TCW 4.5 includes the following new features: OLE SUPPORT: - A complete encapsulation of OLE2 via new ObjectWindows classes and the ObjectComponents Framework, a new set of C++ classes. This allows you to develop applications that support the following 16-bit OLE capabilities: * Linking and embedding containers * Linking and embedding servers * Automation servers (automatable servers) * Automation controllers * OLE clipboard operations * OLE drag and drop operations * In-place editing * OLE user interface, including menu merging, pop-up menu for activated object, verbs on container's Edit menu * Compound file storage * Registration * Localized strings for international support * Type libraries - New utilities to make OLE programming easier: * WinRun allows you to launch Window application from the MS-DOS prompt in Windows 3.1. (See UTILS.TXT for more information.) * AutoGen, MacroGen, GuidGen produce helpful class declarations, macro,s and OLE identifiers automatically * DllRun and Register simplify running and testing DLL servers - IDE enhancements to TargetExpert, AppExpert, and ClassExpert to support the new OLE2 capabilities. COMPILER FEATURES - Support for ANSI C++ exception handling, structured exception handling under C, and mixed C/C++ exception handling. - Support for ANSI C++ operator new and operator delete. - Runtime Library support for the ANSI C++ string class. - Support for ANSI C++ runtime type identification (RTTI). - Support for ANSI C++ new style casts dynamic_cast, static_cast, const_cast, and reinterpret_cast. - Support for three character types as provided in ANSI C++. LINKER FEATURES - Linker debug capacity expanded. IDE FEATURES - Integrated GUI debugging for 16-bit Windows applications. - A new project manager that supports multiple targets, drag-and-drop, and Style Sheets for associating options. - AppExpert, which simplifies the process of creating ObjectWindows applications through code generation. - ClassExpert, which simplifies adding and managing classes in your AppExpert application. - Transfers, Settings Notebook, SpeedMenus, and a configurable SpeedBar. - Expanded editor support, including column blocking and window splitting. TEMC now called KEYMAPR. RESOURCE WORKSHOP - Resource preview - DialogExpert - Auto ID numbering - Auto mapping of accelerators and help hints to menu items - Support for VBX controls - SpeedMenus - Dialog editor property inspector - Integrated with ClassExpert and IDE project manager OBJECTWINDOWS LIBRARY (OWL) - Complete coverage of Windows API, including GDI - Single source for Win 3.1, Win 32s, and NT (building 32-bit applications requires Borland C++) - Built in exception handling using standard C++ exceptions for robust error handling - Built-in type safety using standard C++ templates - Toolbars, status lines, and print preview - Flexible Document/View architecture - Supports VBX 1.0 controls in a dialog or window - Layout Windows - Mix-in architecture - Support for 3d controls - Support for BWCC controls - Gadgets and Widgets - Printing and print previewing support GAME EXAMPLES - Five new sample programs: EXAMPLESOWLGAMESBLAKJACK BLOCKS CRIBBAGE METEOR EXAMPLESWINDOWSMAHJONGG DOCUMENTATION FEATURES - OpenHelp, a utility that enhances the functionality of Windows Help by allowing you to quickly search for topics across Help files, as well as the ability to add your own Help files (or remove them) from the search. - Documentation in the Acrobat 2.0 document viewing browser. Acrobat lets you search through the entire documentation set to find selected topics. You can view the contents page by page and print sections of particular interest. VBX SUPPORT - Borland's visual tools, such as Resource Workshop, provide support of VBX 1.0 controls via a DLL called BIVBX11.DLL. You can freely distrubute this DLL with programs you create that use VBX controls. BIVBX11.DLL has been tested with a large number of VBX controls written to the Microsoft Visual Basic 1.0 CDK specification. If you have a problem with a specific control, make sure that it does not require VB 2.0 or VB 3.0 CDK functionality. VBX 2.0 and 3.0 controls will usually display a message saying that they require VB 2.0 or 3.0 support. In some cases, though, the control may appear to work but exhibit instability. Please contact the control vendor and explain the problem. They may have an updated control or may be able to contact Borland to find a solution.
4. IMPORTANT INFORMATION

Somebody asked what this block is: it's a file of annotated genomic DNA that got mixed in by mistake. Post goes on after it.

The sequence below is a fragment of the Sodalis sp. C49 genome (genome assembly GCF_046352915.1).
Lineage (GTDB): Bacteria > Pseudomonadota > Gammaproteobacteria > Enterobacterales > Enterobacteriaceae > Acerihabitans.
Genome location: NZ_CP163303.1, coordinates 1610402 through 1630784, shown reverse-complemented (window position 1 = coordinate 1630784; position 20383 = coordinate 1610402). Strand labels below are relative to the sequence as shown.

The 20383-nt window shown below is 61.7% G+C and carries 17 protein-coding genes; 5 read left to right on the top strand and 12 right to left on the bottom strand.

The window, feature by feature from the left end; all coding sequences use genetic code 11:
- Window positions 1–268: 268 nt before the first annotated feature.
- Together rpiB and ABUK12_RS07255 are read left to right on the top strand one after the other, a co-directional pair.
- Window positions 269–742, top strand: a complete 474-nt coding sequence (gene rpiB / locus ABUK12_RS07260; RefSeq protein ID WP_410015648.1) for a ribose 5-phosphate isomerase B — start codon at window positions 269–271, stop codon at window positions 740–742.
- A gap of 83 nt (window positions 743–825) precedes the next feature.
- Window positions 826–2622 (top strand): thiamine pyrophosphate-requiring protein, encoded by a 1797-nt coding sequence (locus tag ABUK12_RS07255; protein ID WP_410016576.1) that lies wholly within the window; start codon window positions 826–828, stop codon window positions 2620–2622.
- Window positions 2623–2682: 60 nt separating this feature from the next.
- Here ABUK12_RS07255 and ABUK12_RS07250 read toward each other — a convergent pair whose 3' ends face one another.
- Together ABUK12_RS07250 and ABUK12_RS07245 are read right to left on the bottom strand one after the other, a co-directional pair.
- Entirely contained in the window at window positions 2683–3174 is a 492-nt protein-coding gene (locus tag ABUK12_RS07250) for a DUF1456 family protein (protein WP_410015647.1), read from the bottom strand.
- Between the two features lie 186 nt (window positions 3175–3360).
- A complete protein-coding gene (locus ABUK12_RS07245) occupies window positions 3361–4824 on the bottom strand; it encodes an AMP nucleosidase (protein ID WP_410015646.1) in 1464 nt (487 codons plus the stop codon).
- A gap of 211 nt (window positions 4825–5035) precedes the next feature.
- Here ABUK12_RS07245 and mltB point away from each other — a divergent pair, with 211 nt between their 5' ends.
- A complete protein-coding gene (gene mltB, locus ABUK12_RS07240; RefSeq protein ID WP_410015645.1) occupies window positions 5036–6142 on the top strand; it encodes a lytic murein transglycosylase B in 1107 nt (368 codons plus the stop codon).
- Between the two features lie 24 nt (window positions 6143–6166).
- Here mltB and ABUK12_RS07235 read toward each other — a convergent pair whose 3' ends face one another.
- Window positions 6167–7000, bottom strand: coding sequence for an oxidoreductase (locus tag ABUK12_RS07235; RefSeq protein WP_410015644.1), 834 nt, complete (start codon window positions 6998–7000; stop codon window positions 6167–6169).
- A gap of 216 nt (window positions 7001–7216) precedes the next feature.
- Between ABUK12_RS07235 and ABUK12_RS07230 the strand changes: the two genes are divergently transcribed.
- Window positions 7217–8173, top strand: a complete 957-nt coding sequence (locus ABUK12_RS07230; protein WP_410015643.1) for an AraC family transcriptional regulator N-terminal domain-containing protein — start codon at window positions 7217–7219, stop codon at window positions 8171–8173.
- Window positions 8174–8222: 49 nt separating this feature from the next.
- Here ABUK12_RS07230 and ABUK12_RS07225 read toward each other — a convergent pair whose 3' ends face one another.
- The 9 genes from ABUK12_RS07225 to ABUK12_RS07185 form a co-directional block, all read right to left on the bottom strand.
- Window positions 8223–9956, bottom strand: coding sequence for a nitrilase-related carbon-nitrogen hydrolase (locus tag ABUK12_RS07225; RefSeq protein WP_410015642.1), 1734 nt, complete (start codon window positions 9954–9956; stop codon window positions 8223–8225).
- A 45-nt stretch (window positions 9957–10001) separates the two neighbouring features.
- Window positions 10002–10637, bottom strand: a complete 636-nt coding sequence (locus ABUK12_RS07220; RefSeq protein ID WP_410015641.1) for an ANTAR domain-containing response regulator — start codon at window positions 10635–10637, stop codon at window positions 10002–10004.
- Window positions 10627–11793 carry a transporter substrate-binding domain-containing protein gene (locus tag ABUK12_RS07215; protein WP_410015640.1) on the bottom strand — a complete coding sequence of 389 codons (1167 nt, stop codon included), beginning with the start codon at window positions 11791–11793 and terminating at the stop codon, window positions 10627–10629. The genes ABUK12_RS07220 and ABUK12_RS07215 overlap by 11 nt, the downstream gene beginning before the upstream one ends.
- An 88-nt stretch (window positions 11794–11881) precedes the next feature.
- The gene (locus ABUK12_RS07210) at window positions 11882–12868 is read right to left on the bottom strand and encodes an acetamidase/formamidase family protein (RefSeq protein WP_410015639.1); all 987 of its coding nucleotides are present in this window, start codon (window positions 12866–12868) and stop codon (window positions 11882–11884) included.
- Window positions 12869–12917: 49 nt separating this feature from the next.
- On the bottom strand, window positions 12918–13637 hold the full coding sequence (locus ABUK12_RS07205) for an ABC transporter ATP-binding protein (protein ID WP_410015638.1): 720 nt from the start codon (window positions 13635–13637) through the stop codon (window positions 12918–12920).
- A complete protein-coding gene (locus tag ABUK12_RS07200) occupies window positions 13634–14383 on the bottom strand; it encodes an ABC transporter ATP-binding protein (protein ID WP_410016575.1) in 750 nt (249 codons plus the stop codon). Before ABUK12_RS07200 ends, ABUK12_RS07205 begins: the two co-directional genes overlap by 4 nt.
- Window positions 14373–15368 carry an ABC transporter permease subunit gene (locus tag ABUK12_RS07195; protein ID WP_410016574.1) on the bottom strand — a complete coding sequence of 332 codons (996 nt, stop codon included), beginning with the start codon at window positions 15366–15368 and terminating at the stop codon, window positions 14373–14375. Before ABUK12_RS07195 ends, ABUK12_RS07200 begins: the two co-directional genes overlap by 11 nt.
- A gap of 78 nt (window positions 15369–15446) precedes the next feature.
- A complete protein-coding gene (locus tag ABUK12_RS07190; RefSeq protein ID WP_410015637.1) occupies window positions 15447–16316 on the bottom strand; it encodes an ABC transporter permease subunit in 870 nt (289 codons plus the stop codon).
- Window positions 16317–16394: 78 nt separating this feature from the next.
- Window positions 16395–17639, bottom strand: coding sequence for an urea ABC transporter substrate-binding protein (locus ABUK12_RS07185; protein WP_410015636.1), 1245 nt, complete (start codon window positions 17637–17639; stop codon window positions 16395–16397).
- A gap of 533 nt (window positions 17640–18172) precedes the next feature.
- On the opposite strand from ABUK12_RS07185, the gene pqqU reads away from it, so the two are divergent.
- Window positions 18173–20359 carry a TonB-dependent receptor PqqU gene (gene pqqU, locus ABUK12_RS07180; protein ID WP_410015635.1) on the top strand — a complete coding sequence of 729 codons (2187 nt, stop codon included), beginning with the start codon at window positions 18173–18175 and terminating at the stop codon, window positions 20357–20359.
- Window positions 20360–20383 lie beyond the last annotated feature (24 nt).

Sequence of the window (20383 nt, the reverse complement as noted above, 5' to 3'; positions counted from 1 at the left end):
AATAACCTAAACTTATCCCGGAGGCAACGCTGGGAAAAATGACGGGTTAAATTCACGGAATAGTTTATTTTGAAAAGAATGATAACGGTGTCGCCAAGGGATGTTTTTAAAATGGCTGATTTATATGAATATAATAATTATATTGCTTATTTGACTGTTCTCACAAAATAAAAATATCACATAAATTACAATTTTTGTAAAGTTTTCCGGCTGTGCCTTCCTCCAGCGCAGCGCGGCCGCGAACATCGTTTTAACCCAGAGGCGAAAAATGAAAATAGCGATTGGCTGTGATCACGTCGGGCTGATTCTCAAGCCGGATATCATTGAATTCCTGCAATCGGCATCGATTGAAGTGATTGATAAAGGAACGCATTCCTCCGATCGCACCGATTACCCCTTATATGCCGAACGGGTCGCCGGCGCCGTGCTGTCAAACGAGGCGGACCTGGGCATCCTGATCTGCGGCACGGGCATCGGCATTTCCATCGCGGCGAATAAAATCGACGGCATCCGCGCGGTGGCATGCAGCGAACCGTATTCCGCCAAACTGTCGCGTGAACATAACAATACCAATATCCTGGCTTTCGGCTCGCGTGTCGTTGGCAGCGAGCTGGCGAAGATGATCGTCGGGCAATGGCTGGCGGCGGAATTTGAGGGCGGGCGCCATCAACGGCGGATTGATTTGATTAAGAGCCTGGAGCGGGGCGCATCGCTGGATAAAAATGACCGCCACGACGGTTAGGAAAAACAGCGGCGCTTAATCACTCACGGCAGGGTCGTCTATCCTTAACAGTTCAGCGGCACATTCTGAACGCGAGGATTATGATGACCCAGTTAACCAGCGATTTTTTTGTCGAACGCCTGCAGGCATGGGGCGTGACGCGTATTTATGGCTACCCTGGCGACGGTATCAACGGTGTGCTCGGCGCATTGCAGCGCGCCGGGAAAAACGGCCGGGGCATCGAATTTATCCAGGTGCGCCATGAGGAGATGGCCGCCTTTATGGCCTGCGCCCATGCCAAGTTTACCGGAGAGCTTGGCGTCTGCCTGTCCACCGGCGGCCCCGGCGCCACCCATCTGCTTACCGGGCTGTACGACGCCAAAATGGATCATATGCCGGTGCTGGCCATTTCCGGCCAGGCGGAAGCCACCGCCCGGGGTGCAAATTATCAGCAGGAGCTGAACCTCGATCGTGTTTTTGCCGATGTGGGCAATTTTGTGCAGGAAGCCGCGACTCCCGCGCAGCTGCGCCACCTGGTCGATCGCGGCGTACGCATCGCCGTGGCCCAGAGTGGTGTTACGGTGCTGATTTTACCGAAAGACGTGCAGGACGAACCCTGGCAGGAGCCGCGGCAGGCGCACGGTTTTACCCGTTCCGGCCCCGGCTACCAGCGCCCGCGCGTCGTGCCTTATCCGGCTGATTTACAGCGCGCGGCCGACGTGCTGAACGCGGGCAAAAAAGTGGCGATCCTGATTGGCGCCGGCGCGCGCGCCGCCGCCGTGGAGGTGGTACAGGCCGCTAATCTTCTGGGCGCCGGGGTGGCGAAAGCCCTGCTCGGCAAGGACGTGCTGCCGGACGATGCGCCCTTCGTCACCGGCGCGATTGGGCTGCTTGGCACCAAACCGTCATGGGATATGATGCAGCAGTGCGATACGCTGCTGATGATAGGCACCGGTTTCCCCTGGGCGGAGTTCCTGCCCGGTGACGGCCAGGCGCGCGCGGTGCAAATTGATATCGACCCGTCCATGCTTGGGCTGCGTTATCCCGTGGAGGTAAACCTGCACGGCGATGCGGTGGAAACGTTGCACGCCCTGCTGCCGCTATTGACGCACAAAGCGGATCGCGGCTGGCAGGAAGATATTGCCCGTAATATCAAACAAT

This section contains important information not found elsewhere in the product documentation. Please read through this material in its entirety. ------------------ Acrobat Reader 2.0 ------------------ The four books available online duplicate material already in the online Help. We recommend using the Acrobat Reader to read long sequences of material in order and the online Help when searching for specific information by keyword. The Acrobat Reader is capable of high-quality printed output. You might prefer to print sections of the manuals that you use frequently. -------------------------------------------- Importing Project Files from Borland C++ 4.x -------------------------------------------- When TCW loads an .IDE file created with Borland C++, it shows a dialog box warning that the project might contain target types and option settings that TCW does not support. If you click Yes to import a BC project, TCW ignores any optimization settings the project might contain. The TCW project manager displays DOS targets and Win32 targets, but attempting to build them causes errors. For more details about what project features might cause problems for TCW, click the Help button in the warning dialog box. You can disable the dialog box, if you prefer, with the following setting in your TCW.INI file. [Project] ImportBorlandIDEFile=1 With this setting, TCW automatically converts any .IDE file without warning. Borland C++ reads TCW .IDE files without difficulty. TCW 4.5 does not support development of OWL 1 applications. The differences between OWL 1 and the current OWL 2.5 are large enough to render them incompatible. You will need to convert your OWL 1 programs to use OWL 2.5 before you can build them. For help converting, see Appendix A of the ObjectWindows Programmer's Guide in the online documentation. -------------------- Quick Tour Help File -------------------- To get you started quickly with using Turbo C++ for Windows, take a look at the online Quick Tour. The Quick Tour provides an overview of the product, with animated demonstrations of its many features. System Requirements ------------------- Although you can view the Quick Tour at any screen resolution, a resolution of at least 800 x 600 is recommended. Installation Notes ------------------ If you choose to install the Quick Tour Help file, then you also need to run Microsoft's Setup program for Video for Windows. Normally the TCW install launches Setup for you automatically. If you have chosen the WinLAN configuration, however, then a system administrator will have to run the Video for Windows Setup program for you because Setup writes to the system registry. Without Video for Windows, the Quick Tour Help file cannot play animation sequences. The animation (AVI) files are stored on the CD and are not automatically installed on your hard drive. For this reason, you need to leave the CD in the drive while viewing the Quick Tour if you want to view the demonstrations. If the CD is not in the drive, an error message is displayed when you try to run a demonstration. Although compression of the animation files is optimized to run from the CD-ROM, you can also run them from your hard drive. To do so, you need to make the following changes: 1. Create a directory called AVI under the TCWTOUR directory located in your Turbo C++ for Windows directory (TCWIN45, by default). 2. Copy all the files from the TCWIN45TCWTOURAVI directory on the CD-ROM to the TCWTOURAVI directory on your hard disk. 3. In WINHELP.INI, change the value of CdTcPath so it points to the drive and directory in which you installed TCW. If you used the default directory (TCWIN45), you will only need to change the drive letter to that of the hard drive where TCW is installed. The Quick Tour page that describes features for internationalizing applications allows you to launch the INTLDEMO example program directly from the Help file. If you chose not to install the Borland custom control library (BWCC.DLL) then INTLDEMO.EXE cannot run. Starting the Quick Tour ----------------------- You can start the Quick Tour from the following places: - From the Quick Tour icon in the Turbo C++ 4.5 desktop group. - From the Quick Tour button in the About Turbo C++ dialog box which displays the first time you start the IDE. - From the Quick Tour command on the Help menu. Uninstalling the Quick Tour --------------------------- You can uninstall the Quick Tour after viewing it by deleting the TCWTOUR directory located under the directory where you installed Turbo C++ for Windows (TCWIN45, by default). ---------------------------------------------------------------- ObjectComponents Framework (OCF), OLE 2.0, and ObjectWindows 2.5 ---------------------------------------------------------------- Registering debugging versions of OLE servers under TCW ------------------------------------------------------- The debugger, debugid, and debugdesc registration keys require the use of a debugger that can be invoked from the command line. Turbo C++ for Windows 4.5 does not provide a command-line debugger. You can purchase Turbo Debugger for Windows as part of the Borland TASM assembler product. New file In WINDOWSSYSTEM directory ------------------------------------- TCW 4.5 installs a new file called BOCOLE.DLL in your WINDOWSSYSTEM directory. This library must be present in order for any ObjectComponents program to execute. Debugging OLE applications under Windows NT ------------------------------------------- When debugging OLE applications under Windows NT 3.5, you may experience a lock up if a program is forced to terminate. This will happen when any OLE application is running under the IDE and you explicitly request Debug | Program Terminate, or implicitly request program termination by closing a project. This problem will not occur under Windows 3.1 or Windows 95, and will not happen with non-OLE applications. Borland recommends that all developers running under NT accept any updates to the NT OLE DLLs if and when they are made available by Microsoft. WinSight -------- When WinSight spies on an ObjectWindows OLE container, it sometimes causes corruption of the container's menus. This behavior is expected. If it occurs, quit the application and start again. OLE error codes --------------- The file DOCOLE_ERRS.TXT contains a list of the error codes OLE defines. The list is sorted in numerical order. Refer to it for help in interpreting OLE-related error returns. OLE2 applications ----------------- Many commercial products are now offering their first generation of OLE2 enabled applications. Some of these applications are more complete OLE implementations than others. Borland has observed several major commercial applications that exhibit errant behavior when asked to perform certain OLE operations. This is especially true when asked to embed DLL servers, which many OLE applications appear to be unprepared to handle. If you experience problems when using OLE applications you create with TCW in conjunction with third party products, do not jump to the conclusion that the problem is yours. Until OLE applications in the market place mature, it is not yet a safe assumption that just because a product comes from a leading company that it is robust. Changes introduced between OLE 2.0 and OLE 2.02 are responsible for exposing some of these problems. When reporting bugs in OLE applications to third parties, be sure to specify that they should be developing and testing under the latest version of OLE. OLE implementation under Windows NT ----------------------------------- The 16 bit OLE implementation originally shipped in Windows NT 3.5 may exhibit problems with DLL servers and may behave differently than the version of OLE that MS recommends for Windows 3.1. Borland recommends that all NT developers update to later versions of the NT OLE DLLs if and when they are made available by Microsoft. OLE2 compiler options --------------------- When linking 16 bit OLE2 modules, the OLE2 import library (ole2